Competitive Tendering: Ex Post Regulation

This raises the question of whether the three criteria would be satisfied if the market design were competitive tendering.

The first criterion to justify ex ante regulation is the “presence of high and non-transitory barriers to entry,” is not attained under competitive tendering. Barriers to entry are low to medium as compared to the high barriers to entry under side-by-side competition.  But on what basis can such a conclusion be reached when the same non-transitory economies of scale and density are present? The answer revolves around the nature of competition. Under side-by-side competition incumbents may have scope to reach tacit agreements and understandings not to compete with rivals in adjacent geographic markets, while the ability to cut prices selectively combined with economies of scale and density (i.e. low if not zero marginal costs) discourages new entrants.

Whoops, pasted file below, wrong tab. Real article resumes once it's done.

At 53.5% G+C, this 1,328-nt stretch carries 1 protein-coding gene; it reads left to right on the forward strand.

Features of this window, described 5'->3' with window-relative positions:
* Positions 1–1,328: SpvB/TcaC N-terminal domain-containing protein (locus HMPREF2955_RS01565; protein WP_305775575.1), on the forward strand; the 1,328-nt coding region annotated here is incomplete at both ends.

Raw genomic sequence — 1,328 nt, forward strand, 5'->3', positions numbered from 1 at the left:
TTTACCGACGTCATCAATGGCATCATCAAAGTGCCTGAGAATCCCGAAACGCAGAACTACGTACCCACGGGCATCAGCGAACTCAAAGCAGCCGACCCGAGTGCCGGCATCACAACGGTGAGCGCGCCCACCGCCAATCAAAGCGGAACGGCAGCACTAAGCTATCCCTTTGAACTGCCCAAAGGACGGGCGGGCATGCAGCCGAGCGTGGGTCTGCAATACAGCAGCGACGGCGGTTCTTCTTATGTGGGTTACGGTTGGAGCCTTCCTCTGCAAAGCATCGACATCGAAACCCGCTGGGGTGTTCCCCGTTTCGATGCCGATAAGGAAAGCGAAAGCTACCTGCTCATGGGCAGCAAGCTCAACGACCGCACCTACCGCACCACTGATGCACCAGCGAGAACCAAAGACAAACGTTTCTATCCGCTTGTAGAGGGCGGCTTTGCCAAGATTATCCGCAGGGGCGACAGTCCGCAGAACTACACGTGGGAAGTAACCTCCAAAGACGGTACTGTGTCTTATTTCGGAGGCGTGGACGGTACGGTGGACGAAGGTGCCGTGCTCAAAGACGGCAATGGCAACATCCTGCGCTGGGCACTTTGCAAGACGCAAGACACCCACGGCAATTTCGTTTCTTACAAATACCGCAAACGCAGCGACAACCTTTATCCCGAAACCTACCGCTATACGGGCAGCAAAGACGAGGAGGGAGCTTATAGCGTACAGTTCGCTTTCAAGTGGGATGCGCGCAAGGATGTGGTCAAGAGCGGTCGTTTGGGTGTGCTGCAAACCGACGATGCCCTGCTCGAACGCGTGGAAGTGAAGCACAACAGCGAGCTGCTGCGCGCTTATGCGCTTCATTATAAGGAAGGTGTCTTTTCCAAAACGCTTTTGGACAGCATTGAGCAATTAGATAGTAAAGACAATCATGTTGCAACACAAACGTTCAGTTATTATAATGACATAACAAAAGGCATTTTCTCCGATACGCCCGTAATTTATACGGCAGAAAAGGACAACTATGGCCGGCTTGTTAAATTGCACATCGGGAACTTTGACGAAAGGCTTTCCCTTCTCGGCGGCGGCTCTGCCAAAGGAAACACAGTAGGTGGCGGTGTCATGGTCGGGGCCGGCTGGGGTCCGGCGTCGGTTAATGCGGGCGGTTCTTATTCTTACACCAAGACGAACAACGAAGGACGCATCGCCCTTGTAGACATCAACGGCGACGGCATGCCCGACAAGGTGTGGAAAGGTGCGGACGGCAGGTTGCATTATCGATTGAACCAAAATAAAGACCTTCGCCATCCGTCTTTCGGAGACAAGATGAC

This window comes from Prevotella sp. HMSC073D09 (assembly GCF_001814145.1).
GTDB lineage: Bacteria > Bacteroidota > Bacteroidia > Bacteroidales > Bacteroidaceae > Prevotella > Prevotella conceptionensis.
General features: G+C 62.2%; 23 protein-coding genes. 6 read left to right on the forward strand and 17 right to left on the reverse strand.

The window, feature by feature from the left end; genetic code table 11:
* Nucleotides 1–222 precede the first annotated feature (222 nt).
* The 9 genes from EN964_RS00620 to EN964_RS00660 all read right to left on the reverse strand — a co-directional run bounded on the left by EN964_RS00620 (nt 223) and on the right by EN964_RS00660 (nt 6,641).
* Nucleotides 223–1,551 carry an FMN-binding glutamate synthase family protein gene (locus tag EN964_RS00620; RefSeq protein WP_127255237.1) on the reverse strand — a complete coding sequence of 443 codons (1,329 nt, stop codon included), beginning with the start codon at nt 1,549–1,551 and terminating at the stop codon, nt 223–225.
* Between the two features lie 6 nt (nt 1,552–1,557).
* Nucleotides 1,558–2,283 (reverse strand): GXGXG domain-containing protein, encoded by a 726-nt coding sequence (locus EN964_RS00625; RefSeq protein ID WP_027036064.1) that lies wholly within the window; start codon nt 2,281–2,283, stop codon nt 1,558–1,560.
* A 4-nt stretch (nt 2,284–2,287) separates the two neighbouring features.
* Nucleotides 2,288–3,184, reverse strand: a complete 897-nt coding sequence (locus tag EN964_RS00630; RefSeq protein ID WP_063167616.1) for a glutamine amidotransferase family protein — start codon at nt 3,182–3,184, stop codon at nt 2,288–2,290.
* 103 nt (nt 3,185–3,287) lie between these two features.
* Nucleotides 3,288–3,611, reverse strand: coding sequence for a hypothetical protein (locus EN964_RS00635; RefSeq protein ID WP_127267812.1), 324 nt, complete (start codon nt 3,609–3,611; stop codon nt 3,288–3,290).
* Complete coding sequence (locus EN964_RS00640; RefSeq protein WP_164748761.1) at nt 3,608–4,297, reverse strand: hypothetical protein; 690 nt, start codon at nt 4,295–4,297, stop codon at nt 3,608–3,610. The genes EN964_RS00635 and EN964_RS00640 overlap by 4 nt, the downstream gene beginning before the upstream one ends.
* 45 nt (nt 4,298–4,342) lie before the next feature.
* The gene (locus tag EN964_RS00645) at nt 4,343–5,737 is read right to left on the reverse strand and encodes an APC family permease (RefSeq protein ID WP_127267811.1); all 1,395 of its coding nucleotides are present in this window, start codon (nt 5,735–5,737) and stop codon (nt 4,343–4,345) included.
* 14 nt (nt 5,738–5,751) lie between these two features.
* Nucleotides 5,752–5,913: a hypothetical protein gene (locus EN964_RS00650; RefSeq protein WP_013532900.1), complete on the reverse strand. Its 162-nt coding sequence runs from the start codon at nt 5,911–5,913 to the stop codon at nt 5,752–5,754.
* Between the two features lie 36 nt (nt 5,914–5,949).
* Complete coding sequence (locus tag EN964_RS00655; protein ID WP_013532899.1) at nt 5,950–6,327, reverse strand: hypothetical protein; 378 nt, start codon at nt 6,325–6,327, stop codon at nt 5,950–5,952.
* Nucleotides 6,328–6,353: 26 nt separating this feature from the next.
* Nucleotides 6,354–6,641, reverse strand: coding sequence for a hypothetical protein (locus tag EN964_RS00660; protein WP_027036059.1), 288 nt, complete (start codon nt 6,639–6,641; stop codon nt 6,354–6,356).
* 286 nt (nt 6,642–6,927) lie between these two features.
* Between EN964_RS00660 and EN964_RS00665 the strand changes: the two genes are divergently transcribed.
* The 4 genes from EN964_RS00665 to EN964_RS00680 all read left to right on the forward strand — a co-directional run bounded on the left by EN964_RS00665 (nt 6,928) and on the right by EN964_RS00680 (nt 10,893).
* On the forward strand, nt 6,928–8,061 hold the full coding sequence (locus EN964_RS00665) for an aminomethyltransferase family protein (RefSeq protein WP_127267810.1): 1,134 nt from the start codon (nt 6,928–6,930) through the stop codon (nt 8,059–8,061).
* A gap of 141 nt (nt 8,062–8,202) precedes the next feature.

Under competitive tendering, competition takes place for the right or the contract to supply the HHW collection service as specified in the tender documents.   The incumbent has few if any advantages over new entrants, provided that enough reliable market information is provided to bidders.  Reaching tacit understandings as to which collectors would win particular tenders would be difficult to enforce in view of the strong incentives to cheat with tenders awarded for substantial periods of time, typically five to seven years.